Japanese researchers develop EV motor not reliant on rare earth metals

July 27, 2011 by Bob Yirka, Phys.org report

Japanese researchers working out of Tokyo University of Science, have built what they describe as a motor for electric cars that does not require so-called rare earth metals; a move that could drive down the costs for such vehicles.

Rare earth metals are a set of seventeen metals that, despite their name, are not actually rare; instead they are widely dispersed in the Earth’s surface, making mining both difficult and expensive. Japan has been particularly sensitive to the use of rare earth metals in electric and hybrid creation, because the country doesn’t have a source of such materials of its own, and therefore must import it from other countries, most notably China, which some in Japan have accused of using monopolistic business practices. Thus, researchers in Japan have been hard at work trying to find either a substitute, or a way to make electric motors that don’t require the special properties of .

With the new motor, the researchers have opted for the latter and claim the new motor they’ve created has an output of 50KW and efficiency of more than 95 percent. They are calling it the “Switched Reluctance Motor” because it produces its electric charge by using the difference in magnetic resistance via rotation, when the electricity running though a coil is turned on and off, which means the motor doesn’t need a permanent magnet.

The team, led by Associate Professor Nobukazu Hoshi, showed off their new motor (which looks like a big tin box under the hood) that they say is approximately the same size as the motor used in a Toyota Prius, at the Techno-Frontier 2011 trade show in Tokyo last week.
And while the team does acknowledge that their motor is not able to produce torque equal to current EV motors, and thus is not as energy efficient, they believe further research will lead to breakthroughs that will make it more then competitive in the marketplace. There is also apparently, an issue with noise and vibration, but the team says it’s a minor problem that will be easily corrected.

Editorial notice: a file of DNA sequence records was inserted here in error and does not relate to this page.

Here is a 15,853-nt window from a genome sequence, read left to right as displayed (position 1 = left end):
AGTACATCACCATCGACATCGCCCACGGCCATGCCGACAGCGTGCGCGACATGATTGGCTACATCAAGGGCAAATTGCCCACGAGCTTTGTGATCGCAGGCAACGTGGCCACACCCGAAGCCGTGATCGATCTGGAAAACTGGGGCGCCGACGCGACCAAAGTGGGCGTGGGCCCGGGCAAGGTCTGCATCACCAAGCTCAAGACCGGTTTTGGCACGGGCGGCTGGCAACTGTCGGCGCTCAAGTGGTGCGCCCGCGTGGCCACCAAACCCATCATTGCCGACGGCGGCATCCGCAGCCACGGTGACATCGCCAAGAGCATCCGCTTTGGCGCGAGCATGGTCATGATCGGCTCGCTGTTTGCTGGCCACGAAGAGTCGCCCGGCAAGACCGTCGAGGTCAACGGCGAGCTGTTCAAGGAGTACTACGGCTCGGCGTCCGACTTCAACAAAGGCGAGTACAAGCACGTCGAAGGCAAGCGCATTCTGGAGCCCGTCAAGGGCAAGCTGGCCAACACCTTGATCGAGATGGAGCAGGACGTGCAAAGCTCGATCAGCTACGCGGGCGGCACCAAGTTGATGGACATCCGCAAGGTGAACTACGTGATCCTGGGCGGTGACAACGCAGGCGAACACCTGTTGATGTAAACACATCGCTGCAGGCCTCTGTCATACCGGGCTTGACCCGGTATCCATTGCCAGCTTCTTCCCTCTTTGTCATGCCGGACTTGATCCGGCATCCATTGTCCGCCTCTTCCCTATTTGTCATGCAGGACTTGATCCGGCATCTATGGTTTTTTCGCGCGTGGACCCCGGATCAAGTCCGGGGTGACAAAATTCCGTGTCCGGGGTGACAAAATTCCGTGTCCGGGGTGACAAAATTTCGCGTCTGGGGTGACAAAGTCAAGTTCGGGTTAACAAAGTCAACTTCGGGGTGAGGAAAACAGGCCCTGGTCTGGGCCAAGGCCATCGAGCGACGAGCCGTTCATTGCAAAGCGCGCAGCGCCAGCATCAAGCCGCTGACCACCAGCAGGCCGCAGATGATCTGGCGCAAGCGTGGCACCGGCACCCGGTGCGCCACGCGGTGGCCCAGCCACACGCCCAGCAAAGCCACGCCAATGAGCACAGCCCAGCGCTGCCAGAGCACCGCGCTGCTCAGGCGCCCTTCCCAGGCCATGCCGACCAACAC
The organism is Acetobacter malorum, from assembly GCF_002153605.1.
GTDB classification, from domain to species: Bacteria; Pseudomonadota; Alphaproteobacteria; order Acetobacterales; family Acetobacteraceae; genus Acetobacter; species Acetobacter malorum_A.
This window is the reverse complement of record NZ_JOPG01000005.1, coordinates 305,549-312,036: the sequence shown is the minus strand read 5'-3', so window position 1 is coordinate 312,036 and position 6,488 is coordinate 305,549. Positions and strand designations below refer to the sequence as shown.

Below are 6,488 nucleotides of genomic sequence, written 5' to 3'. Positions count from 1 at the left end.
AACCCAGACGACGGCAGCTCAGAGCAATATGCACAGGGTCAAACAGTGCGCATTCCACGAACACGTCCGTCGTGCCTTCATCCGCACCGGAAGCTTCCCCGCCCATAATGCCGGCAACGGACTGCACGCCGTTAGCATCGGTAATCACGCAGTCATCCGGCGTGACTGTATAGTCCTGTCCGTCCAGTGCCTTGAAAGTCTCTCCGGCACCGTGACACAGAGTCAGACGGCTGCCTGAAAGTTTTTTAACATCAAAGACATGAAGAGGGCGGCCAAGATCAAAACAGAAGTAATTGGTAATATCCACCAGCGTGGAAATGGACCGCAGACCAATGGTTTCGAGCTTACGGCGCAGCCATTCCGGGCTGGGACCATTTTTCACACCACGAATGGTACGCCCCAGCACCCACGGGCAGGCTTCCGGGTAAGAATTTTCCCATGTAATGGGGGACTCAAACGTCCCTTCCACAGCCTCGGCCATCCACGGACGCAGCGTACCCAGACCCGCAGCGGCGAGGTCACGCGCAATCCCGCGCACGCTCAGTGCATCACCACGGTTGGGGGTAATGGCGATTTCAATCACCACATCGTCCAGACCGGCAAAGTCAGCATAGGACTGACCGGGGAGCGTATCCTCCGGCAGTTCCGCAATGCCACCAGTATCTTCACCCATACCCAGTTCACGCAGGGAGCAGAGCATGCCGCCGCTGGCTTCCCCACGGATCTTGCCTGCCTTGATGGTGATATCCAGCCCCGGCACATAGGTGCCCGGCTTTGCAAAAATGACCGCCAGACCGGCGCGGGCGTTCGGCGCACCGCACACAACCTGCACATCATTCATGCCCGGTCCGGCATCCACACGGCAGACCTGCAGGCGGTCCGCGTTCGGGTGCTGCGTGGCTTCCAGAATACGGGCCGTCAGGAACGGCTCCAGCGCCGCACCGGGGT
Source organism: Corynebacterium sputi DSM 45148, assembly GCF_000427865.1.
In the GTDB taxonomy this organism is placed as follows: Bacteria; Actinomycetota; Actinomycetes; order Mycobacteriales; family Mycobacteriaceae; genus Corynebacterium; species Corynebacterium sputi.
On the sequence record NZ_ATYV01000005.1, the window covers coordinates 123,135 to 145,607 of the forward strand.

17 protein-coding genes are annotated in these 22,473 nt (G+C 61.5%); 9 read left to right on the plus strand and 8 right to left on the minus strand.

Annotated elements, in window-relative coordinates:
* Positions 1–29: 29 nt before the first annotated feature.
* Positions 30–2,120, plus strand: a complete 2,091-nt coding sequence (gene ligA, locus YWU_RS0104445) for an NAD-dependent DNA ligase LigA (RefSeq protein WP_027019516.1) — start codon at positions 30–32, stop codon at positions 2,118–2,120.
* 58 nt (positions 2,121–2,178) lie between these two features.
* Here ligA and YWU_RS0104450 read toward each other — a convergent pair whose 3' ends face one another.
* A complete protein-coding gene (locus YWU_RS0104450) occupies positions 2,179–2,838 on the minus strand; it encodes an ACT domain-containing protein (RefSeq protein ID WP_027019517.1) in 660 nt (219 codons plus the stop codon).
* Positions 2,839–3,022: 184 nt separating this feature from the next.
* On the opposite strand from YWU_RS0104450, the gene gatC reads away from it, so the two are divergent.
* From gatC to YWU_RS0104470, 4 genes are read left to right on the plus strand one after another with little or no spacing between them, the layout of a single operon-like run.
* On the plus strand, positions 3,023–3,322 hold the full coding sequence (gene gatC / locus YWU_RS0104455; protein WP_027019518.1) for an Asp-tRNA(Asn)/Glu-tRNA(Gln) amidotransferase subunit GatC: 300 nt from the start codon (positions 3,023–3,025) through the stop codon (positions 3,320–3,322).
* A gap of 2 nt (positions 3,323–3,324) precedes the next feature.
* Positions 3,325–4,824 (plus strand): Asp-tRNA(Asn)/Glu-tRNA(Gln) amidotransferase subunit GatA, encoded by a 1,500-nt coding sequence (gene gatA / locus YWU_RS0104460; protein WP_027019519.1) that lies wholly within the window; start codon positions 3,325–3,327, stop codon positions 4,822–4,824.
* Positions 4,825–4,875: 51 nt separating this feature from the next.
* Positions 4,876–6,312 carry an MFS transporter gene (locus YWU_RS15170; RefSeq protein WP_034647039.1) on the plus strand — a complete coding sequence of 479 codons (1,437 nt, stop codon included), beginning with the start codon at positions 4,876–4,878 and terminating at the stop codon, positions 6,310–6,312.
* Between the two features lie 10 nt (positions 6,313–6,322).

Explore further: Toyota developing alternative electric motor

More information: www.youtube.com/watch?v=Cq_9EntG35w

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3.2 / 5 (5) Jul 27, 2011
most importantly .. Japs won't have to give money to the age old enemy.

Rightly so ... there is always scope to make things work better
4.3 / 5 (4) Jul 27, 2011
Necessity is the mother of invention. If they can make it work without rare earths then that is a great step forward. next step is to make batteries work without rare earths
2.9 / 5 (8) Jul 27, 2011
Hey China- you know what you can do with your rare earths?
4.5 / 5 (6) Jul 27, 2011
Vibration and wear are a problem, but noise is a problem? From what I hear, a little bit of noise is a good thing, so people can hear the car coming up.

They say that the motor is 95% efficient, but that it isn't efficient enough yet to compete with rare earth metal motors, due to torque. I feel like I'm not given enough info to fully understand what's going on here...
5 / 5 (1) Jul 27, 2011
what's the difference between this and a series wound motor?
2.3 / 5 (13) Jul 27, 2011
uhhh, iknow, "Japs" isn't the preferred nomenclature. You might want to work on that.
2.6 / 5 (5) Jul 27, 2011
uhhh, iknow, "Japs" isn't the preferred nomenclature. You might want to work on that.

True, but when you think about it, why is that offensive but calling someone a Brit isn't?
5 / 5 (2) Jul 27, 2011
And exactly which EVs use permanent-magnet (rare earth) motors?

The Tesla Roadster, Chevy Volt, and Nissan Leaf all use AC motors, which do not require magnets, nor rare earths.

Heck, even my own 30-year-old EV, a "Jet Electra Van", uses a series-wound DC motor, and no magnets.